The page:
This map shows where journalists are imprisoned; as the colors darken the number of journalist prisoners increase. In 2015 there were approximately 11-25 journalists imprisoned in Egypt. As indicated by this map, Egypt is one of the worst countries in regards to arbitrarily arresting its citizens.Picture 1

Rights groups have documented the crackdown on freedom of the media in Egypt since Morsi’s overthrow in 2013. After the military took over the country the state closed news organizations and arrested a growing number of journalists. In 2016 Egypt’s prisoner count increased from the previous year. In 2016 a court sentenced three journalists to three years in prison, which sends a dangerous message in Egypt today. This ruling shows that journalists can be locked up just for doing their job: telling the truth and reporting news to the public. It also shows that there are judges in Egypt who permit their courtrooms to become instrumental in the increasing repression of politics and propaganda. The number of journalists imprisoned in 2016 is the highest it has ever been since 1990.

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From July 2013 – January 2014 there were a total of 3,143 deaths in Egypt. An Interior Ministry official reported in July 2014 that authorities arrested 22,000 people over the last year, but the Egyptian Center for Economic and Social Rights claimed the number of people arrested was closer to 41,000. At least 90 of those arrested in Cairo and Giza died from inhumane conditions – lack of reasonable health care and torture – in the first 11 months of 2014. The majority of these deaths resulted from protests where civilians and authorities clashed. The police have used a new law, Law 107, which is heavily repressive on the Right to Public Meetings, Processions ad Peaceful Demonstrations to arrest political activists because they didn’t seek advanced permission to do so from authorities. Under the international human rights law, the Egyptian government has the right to regulate how a public space is used for demonstrations by requiring reasonable advance notification. This does not mean, however, that if the organizers of the demonstration fail to give advance notification, they should be subjected to criminal sanctions that would result in fines or jail time. The Egyptian government has made it clear that it will not stand for dissent through the numerous attacks on civil rights groups and the arrests and prosecutions of group leaders. Almost three years after nationwide protests that brought down Hosni Mubarak, security agencies feel more empowered than ever and are still focused on crushing the rights of Egyptian citizens to protest their government’s actions.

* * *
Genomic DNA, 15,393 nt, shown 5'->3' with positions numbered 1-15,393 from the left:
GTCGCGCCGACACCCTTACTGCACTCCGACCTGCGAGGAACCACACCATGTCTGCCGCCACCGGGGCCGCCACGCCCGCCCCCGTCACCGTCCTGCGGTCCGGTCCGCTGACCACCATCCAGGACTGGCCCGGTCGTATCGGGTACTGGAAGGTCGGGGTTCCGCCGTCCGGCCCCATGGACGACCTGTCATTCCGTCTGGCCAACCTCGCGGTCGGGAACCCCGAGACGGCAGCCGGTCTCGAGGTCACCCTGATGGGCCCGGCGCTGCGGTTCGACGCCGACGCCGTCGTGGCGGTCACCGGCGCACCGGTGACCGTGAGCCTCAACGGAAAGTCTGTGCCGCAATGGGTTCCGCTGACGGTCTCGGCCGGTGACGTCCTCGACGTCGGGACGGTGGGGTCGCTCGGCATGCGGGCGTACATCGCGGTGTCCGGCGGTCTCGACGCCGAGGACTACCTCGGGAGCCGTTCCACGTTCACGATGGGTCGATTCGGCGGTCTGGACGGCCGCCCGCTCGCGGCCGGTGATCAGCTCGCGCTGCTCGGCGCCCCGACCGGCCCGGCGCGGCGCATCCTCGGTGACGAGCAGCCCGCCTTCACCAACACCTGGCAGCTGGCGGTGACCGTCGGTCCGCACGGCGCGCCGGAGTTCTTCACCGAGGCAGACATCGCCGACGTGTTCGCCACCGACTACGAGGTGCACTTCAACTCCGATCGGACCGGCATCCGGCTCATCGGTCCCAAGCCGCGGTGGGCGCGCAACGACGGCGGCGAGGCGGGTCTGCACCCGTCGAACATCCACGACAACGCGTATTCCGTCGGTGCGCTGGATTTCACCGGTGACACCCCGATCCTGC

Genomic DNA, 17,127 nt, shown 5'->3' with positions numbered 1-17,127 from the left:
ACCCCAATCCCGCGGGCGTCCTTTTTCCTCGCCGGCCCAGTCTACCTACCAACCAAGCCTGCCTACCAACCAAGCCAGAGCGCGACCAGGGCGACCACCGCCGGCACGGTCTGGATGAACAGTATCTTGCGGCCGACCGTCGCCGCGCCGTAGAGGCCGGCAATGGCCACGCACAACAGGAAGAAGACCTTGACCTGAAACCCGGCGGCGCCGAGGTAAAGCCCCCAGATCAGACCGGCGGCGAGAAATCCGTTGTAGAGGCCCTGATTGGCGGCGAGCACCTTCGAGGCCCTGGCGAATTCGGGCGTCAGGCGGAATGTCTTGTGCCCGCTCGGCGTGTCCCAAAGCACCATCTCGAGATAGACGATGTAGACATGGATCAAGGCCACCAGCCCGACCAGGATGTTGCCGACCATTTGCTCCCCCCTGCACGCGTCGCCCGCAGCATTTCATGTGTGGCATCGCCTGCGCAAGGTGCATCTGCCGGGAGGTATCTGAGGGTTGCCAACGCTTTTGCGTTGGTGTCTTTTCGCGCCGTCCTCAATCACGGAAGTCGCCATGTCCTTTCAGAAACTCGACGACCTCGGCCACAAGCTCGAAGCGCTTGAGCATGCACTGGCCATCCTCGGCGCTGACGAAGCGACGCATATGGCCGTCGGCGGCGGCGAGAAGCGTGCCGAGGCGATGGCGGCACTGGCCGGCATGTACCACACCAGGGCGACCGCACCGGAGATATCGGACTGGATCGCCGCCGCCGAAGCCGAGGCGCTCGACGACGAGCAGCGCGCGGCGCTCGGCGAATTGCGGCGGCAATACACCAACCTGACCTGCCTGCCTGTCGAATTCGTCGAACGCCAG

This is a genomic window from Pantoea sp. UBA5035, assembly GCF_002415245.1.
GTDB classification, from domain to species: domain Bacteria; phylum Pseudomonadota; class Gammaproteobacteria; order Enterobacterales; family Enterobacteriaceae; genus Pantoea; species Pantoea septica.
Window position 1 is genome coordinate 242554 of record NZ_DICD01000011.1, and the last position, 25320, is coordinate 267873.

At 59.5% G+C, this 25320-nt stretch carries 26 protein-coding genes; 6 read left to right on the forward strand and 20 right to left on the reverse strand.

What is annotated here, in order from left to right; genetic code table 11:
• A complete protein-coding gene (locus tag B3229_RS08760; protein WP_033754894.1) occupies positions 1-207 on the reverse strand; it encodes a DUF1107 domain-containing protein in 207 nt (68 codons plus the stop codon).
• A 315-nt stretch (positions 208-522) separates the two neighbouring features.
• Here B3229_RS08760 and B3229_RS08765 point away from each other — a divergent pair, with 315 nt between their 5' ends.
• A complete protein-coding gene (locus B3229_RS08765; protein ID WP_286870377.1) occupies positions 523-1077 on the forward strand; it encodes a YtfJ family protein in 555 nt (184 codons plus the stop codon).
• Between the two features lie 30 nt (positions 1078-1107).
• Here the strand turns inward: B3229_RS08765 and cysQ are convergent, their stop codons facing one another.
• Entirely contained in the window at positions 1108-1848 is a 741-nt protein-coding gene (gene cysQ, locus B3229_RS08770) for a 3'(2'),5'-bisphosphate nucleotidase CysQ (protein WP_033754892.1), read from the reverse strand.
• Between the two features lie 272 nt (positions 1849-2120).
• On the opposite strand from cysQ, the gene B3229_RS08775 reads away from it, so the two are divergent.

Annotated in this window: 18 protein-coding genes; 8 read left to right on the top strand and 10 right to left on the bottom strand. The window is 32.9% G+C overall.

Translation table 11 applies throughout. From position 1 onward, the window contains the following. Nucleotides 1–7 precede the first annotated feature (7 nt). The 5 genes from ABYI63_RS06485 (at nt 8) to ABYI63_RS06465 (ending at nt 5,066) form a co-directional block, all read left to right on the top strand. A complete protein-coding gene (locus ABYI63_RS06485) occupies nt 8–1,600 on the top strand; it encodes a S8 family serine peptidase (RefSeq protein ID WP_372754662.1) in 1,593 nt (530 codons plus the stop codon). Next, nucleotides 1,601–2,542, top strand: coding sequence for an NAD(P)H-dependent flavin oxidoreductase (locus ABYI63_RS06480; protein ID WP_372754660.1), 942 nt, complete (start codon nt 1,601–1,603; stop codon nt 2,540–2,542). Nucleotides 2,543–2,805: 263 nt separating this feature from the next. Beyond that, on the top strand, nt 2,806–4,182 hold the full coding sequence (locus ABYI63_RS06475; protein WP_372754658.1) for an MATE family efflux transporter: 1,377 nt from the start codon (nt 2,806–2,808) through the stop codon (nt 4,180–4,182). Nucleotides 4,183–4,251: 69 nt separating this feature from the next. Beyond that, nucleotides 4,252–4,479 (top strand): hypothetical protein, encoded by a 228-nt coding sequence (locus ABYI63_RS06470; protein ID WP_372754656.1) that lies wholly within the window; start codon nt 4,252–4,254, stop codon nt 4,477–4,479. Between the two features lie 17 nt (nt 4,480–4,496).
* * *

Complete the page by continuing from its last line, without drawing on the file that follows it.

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Since Mohamed Morsi was overthrown, there have been 60 or more journalists assaulted, 70 journalists arrested, 11 journalists imprisoned and 7 journalists killed. These statistics only make up a portion of the total number of prisoners today. Sometimes there are signs of President al-Sisi softening his stance on freedom of expression and freedom of the press; but for every positive decision he makes, there is an opposite reaction.

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The Egyptian Social Solidarity Ministry made a public announcement saying all non-governmental organizations (NGO’s) must register with the government or else their operations in Egypt would be considered illegal. By have the NGO’s register with them, the government gains power to freeze their assets and shut them down if they feel it necessary. This new policy takes away these organizations’ independence and ability to remain critical. The government then amended Article 78 of Egypt’s penal code, which allowed them to punish any groups – NGO’s included – who accept foreign aid to carry out acts that went against the interest of the state with life imprisonment. Considering how the new Egyptian government increasingly interprets any criticisms as attacking the country, it’s clear the amended Article 78 may be used against human rights groups, civil society activists, etc.